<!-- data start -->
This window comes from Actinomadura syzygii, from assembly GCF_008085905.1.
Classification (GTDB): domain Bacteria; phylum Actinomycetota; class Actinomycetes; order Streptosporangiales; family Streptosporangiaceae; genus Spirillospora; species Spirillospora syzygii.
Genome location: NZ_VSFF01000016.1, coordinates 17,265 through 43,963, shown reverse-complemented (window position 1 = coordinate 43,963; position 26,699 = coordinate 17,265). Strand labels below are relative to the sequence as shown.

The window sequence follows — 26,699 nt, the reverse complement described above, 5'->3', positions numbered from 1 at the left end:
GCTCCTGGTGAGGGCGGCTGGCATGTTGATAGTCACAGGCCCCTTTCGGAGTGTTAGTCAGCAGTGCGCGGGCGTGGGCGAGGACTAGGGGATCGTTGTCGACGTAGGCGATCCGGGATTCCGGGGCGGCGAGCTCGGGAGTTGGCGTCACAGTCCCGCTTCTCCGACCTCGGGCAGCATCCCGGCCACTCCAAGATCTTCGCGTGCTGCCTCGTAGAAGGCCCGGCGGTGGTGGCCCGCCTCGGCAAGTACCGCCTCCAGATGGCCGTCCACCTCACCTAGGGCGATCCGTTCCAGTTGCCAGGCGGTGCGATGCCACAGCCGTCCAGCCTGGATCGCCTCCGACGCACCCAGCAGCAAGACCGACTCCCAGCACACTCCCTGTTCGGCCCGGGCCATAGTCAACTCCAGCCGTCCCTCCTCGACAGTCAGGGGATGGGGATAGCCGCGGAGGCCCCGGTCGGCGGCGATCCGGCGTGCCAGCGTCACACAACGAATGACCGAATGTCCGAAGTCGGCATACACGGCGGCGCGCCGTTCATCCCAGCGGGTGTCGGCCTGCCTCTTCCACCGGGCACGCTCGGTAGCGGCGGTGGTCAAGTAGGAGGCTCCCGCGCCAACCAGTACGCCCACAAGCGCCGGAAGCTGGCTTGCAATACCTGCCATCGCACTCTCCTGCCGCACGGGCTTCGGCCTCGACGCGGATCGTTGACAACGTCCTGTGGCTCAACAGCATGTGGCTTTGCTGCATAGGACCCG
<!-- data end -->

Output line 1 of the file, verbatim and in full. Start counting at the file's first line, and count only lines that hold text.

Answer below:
This window comes from Actinomadura syzygii, from assembly GCF_008085905.1.